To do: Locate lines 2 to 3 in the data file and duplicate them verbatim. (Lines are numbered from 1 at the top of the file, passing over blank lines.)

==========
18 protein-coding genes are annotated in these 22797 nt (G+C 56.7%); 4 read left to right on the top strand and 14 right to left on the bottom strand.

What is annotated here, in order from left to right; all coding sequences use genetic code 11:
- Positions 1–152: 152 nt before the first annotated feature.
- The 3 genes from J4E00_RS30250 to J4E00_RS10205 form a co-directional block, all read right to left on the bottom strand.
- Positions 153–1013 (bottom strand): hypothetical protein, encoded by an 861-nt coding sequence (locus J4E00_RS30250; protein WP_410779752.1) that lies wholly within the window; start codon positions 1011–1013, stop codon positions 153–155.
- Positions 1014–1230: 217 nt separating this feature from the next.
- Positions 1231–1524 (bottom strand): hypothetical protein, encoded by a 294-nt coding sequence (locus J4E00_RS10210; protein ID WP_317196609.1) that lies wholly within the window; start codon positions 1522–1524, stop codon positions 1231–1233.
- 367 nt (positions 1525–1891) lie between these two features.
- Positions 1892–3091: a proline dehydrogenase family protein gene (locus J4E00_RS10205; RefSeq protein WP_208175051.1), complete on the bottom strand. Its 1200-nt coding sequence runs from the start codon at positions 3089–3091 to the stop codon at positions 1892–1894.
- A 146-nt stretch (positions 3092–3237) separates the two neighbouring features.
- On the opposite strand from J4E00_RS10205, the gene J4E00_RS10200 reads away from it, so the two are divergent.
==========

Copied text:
What is annotated here, in order from left to right; all coding sequences use genetic code 11:
- Positions 1–152: 152 nt before the first annotated feature.